Working with Software Installations

Applications that are designed to use Windows Installer can be accessed through WMI's Win32_Product class, but not all applications in use today use the Windows Installer. Because the Windows Installer provides the widest range of standard techniques for working with installable applications, we will focus primarily on those applications. Applications that use alternate setup routines will generally not be managed by the Windows Installer. Specific techniques for working with those applications will depend on the installer software and decisions made by the application developer.


Applications that are installed by copying the application files to the computer usually cannot be managed by using techniques discussed here. You can manage these applications as files and folders by using the techniques discussed in the "Working With Files and Folders" section.

Listing Windows Installer Applications

To list the applications installed with the Windows Installer on a local or remote system, use the following simple WMI query:

PS> Get-WmiObject -Class Win32_Product -ComputerName .
IdentifyingNumber : {7131646D-CD3C-40F4-97B9-CD9E4E6262EF}
Name              : Microsoft .NET Framework 2.0
Vendor            : Microsoft Corporation
Version           : 2.0.50727
Caption           : Microsoft .NET Framework 2.0

To display all of the properties of the Win32_Product object to the display, use the Properties parameter of the formatting cmdlets, such as the Format-List cmdlet, with a value of * (all).

PS> Get-WmiObject -Class Win32_Product -ComputerName . | Where-Object -FilterScript {$_.Name -eq "Microsoft .NET Framework 2.0"} | Format-List -Property *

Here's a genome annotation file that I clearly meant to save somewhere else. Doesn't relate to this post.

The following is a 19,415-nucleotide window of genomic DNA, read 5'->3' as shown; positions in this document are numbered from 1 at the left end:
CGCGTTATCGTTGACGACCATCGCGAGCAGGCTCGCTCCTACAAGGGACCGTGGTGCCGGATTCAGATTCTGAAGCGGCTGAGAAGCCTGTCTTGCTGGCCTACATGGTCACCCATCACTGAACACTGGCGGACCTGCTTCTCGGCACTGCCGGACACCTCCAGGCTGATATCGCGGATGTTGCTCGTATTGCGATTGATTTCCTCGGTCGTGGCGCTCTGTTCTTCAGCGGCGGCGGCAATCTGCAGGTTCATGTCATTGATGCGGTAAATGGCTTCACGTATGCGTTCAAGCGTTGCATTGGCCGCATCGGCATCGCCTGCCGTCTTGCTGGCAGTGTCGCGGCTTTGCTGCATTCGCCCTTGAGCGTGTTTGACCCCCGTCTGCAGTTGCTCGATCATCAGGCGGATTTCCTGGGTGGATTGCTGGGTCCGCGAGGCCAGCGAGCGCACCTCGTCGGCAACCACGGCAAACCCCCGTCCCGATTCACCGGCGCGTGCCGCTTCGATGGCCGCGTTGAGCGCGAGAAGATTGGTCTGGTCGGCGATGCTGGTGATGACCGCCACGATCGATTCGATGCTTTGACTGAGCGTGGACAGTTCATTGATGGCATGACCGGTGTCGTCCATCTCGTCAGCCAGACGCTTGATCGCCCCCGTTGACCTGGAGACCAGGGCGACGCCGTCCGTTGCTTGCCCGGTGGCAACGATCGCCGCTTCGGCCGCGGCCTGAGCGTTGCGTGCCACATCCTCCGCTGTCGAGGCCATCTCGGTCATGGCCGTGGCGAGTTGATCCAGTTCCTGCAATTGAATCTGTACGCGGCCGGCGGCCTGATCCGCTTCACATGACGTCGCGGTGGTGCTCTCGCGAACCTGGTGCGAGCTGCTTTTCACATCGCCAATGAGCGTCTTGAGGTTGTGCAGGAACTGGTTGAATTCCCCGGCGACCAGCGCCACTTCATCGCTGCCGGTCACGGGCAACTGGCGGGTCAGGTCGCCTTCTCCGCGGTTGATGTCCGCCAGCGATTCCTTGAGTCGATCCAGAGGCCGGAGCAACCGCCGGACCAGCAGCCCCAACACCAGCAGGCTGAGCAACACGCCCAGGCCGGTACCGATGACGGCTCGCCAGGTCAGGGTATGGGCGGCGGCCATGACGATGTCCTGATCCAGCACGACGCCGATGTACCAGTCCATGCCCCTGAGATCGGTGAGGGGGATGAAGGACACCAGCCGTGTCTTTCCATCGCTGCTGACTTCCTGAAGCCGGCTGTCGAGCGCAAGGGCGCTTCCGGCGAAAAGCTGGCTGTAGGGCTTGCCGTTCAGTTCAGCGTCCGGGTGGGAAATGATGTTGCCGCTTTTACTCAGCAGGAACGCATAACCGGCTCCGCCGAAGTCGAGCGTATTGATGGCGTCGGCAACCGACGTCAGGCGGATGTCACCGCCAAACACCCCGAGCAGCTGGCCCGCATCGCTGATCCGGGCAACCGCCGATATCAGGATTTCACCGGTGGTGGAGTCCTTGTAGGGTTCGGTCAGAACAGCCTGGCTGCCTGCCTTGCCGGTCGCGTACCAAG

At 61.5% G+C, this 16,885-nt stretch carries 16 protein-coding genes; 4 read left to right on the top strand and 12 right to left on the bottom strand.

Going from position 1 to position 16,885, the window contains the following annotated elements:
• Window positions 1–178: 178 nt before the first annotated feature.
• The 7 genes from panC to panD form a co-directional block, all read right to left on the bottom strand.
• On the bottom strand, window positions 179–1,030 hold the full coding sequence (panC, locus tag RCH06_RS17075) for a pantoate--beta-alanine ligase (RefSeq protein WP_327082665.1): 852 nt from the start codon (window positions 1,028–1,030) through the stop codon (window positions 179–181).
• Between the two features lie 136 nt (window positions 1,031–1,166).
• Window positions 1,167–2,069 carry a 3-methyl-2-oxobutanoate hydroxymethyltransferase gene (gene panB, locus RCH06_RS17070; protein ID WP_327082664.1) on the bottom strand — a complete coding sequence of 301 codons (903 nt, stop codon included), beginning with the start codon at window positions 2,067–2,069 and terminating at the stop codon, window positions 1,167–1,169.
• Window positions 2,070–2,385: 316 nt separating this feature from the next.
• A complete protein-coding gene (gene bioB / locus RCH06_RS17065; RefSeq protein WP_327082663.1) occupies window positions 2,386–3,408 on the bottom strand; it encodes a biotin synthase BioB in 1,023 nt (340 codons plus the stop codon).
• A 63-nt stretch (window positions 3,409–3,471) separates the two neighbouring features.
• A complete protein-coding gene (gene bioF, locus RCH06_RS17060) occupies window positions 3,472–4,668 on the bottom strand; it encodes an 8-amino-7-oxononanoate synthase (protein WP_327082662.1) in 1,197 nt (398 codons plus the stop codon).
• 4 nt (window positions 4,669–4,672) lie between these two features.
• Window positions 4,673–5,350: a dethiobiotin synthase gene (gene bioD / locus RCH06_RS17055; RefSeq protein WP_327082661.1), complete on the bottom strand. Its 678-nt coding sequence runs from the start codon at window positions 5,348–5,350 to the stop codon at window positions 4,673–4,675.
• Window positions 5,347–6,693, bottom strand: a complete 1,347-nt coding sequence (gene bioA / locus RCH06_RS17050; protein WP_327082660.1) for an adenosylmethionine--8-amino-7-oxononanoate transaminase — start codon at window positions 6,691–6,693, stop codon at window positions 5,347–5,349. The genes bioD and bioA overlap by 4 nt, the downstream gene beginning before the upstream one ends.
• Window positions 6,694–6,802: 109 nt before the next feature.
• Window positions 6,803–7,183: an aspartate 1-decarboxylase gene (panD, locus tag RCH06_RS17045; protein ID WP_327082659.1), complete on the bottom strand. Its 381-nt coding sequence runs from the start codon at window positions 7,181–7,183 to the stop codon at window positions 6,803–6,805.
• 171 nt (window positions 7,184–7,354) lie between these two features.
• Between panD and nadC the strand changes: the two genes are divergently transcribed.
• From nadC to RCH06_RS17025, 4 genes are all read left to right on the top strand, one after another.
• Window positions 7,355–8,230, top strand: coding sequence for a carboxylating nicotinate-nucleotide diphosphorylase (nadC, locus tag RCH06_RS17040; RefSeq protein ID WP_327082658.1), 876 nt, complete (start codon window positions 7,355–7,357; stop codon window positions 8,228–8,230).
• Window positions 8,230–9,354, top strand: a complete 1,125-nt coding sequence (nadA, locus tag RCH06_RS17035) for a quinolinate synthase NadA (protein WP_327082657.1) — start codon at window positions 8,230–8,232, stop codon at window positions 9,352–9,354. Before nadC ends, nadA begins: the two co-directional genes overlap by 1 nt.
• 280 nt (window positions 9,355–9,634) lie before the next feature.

Name              : Microsoft .NET Framework 2.0
Version           : 2.0.50727
InstallState      : 5
Caption           : Microsoft .NET Framework 2.0
Description       : Microsoft .NET Framework 2.0
IdentifyingNumber : {7131646D-CD3C-40F4-97B9-CD9E4E6262EF}
InstallDate       : 20060506
InstallDate2      : 20060506000000.000000-000
InstallLocation   :
PackageCache      : C:\WINDOWS\Installer\619ab2.msi
SKUNumber         :
Vendor            : Microsoft Corporation

Or, you could use the Get-WmiObject Filter parameter to select only Microsoft .NET Framework 2.0. Because the filter used in this command is a WMI filter, it uses WMI Query Language (WQL) syntax, not Windows PowerShell syntax. Instead,:

Get-WmiObject -Class Win32_Product -ComputerName . -Filter "Name='Microsoft .NET Framework 2.0'"| Format-List -Property *

Note that WQL queries frequently use characters, such as spaces or equal signs, that have a special meaning in Windows PowerShell. For this reason, it is prudent to always enclose the value of the Filter parameter in quotation marks. You can also use the Windows PowerShell escape character, a backtick (`), although it may not improve readability. The following command is equivalent to the previous command and returns the same results, but uses the backtick to escape special characters, instead of quoting the entire filter string.

Get-WmiObject -Class Win32_Product -ComputerName . -Filter Name`=`'Microsoft` .NET` Framework` 2.0`' | Format-List -Property *

To list only the properties that interest you, use the Property parameter of the formatting cmdlets to list the desired properties.